Helen Ambler, Highly Specialised Physiotherapist in the Chronic Pain Self Management Team, St Georges Hospital, London and Jake Webster, physiotherapy student in London South Bank University reflect on their attendance at Ben Cormack's lecture for the Physiotherapy Pain Association in UCLH on 27th June.
A Specialist's Insights
Despite Helen's experience in pain management, she found Ben Cormack's approach helpful to clarify the key points to consider when supporting people to get more active or commence exercise.
There were many interesting points raised during this lecture and I’ve summarised some of these points below. Full disclosure – this is my interpretation only! In practice, when we see a person that is experiencing pain and thinking about exercise and activity with them, there are some key things that we need to understand from them.
What meaning do they give their pain – what are their beliefs and understanding?
- This can have a significant impact on the person’s motivation and perceived ability to engage in physical activity.
- If we can understand what someone believes their pain to mean, there is the possibility that we can influence this.
What are their motivations, expectations or predictions when they are considering exercise? Do they think they can do what you are asking of them? How does pain affect their motivation?
- What barriers a person in pain has to engaging in exercise or activity. Have they stopped some or all activity due to worries or fear that they will increase their pain or that their pain will get worse? Are they worried that they will cause damage if they do the exercise you are asking them to do?
- Pain self-efficacy is a person’s perceived ability to perform tasks whilst in pain. We need to know whether they can manage to do some things whilst in pain. Are we able to reassure them that ‘it’s sore but safe’ to do the exercises or activities we are asking them to do?
- Are there other barriers to exercise and activity for the person you are seeing, such as time pressures, work commitments, confidence, mobility, financial? Exploring these barriers and collaboratively making a plan that works best for the person, thinking about how and when to do it, can be really helpful.
How do we assist behaviour change and improve activity levels?
- Know what is influencing the person’s pain and also, how pain is influencing the person.
- Understand the meaning of the pain and exercise to the person.
- What is relevant and important for the person to be working towards.
- Our treatments must be individualised to the person in front of us. Listen to what they are telling us and work with this.
- Most importantly, work in collaboration with the person we are seeing.
In this lecture, Ben advocated well what a lot of us are already doing in the field of chronic pain self-management. We understand the importance of really listening to our patients and trying to understand their beliefs about pain and exercise and the impact pain and reduced activity levels can have on their lives. We work towards understanding what our patient’s values are, and take a graded, goal setting approach to help them work towards what is important to them and hopefully improving their activity and exercise levels alongside this.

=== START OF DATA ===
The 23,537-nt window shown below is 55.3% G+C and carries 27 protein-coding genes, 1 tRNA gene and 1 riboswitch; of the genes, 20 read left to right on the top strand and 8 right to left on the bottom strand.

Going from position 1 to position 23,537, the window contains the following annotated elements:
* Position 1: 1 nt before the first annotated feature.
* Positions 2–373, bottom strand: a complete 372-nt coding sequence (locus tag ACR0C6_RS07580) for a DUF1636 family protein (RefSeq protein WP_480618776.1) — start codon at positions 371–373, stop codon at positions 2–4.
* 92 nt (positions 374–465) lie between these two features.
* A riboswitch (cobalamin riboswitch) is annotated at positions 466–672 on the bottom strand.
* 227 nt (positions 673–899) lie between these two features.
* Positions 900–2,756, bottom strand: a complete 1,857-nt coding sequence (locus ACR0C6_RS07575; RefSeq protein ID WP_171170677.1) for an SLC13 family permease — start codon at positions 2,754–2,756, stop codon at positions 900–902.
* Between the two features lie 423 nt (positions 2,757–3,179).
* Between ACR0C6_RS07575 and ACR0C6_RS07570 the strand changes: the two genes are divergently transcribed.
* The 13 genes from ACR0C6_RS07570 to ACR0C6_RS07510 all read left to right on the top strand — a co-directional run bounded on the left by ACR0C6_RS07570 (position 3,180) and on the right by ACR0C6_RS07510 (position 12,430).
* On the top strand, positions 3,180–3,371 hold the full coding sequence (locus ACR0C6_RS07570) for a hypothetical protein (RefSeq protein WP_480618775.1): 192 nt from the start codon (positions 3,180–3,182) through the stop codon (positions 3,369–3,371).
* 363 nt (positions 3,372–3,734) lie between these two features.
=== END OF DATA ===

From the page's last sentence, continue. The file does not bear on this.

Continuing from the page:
These messages are important not only in the field of chronic pain management but in all areas of healthcare where we interact with people experiencing pain.
A Student's Perspective
Jake had just completed his second year of his BSc in Physiotherapy, but his keen interest in pain science and it's management bought him to UCLH on a lovely summer evenening.
Ben provided a well-structured and thought out lecture that had the audience hooked from the beginning ‘What does the biopsychosocial (BPS) model/framework mean to you?’. A question that would appear to be simple to answer in a room full of healthcare professionals, but as a collective, we had difficulty defining what the BPS model meant to us. Ben then shared where he believes we, as healthcare professionals, focus our attention. As a student, I was invigorated to hear Ben talk openly about his own reflections including the mistakes that he has made, and that he has a lot more to learn. Ben provided a context to why he believes the BPS model should be seen as intertwining layers rather than separate entities, and why healthcare professionals' focus needs to shift away from just the biological aspect of the model
Throughout the lecture, Ben used a range of literature to support his discussion and also signposted to other relevant reading. I found the analysis of the literature surrounding self-efficacy, motivation and goal setting extremely helpful and Ben’s passion for these areas shone through, which has made me curious to delve deeper. I found it refreshing how the lecture was patient focused throughout and I thought Ben did a great job emphasising this point. Ben also provided a lot of useful resources and examples that could be easily used with patients.
I found the event a great opportunity to network with like-minded people who are interested in the field of pain. Overall, I thought this was great value. Ben provided an honest approach to delivering the content and made no claims that he could answer all the questions surrounding exercise, activity and pain.
Ben delivered a lecture that provided some of the answers around using activity and exercise within a BPS framework in a way that sparked my curiosity and he facilitated discussion around a complex area that warrants further research.
The PPA would like to thank Ben Cormack for delivering a great evening of clinical gems.
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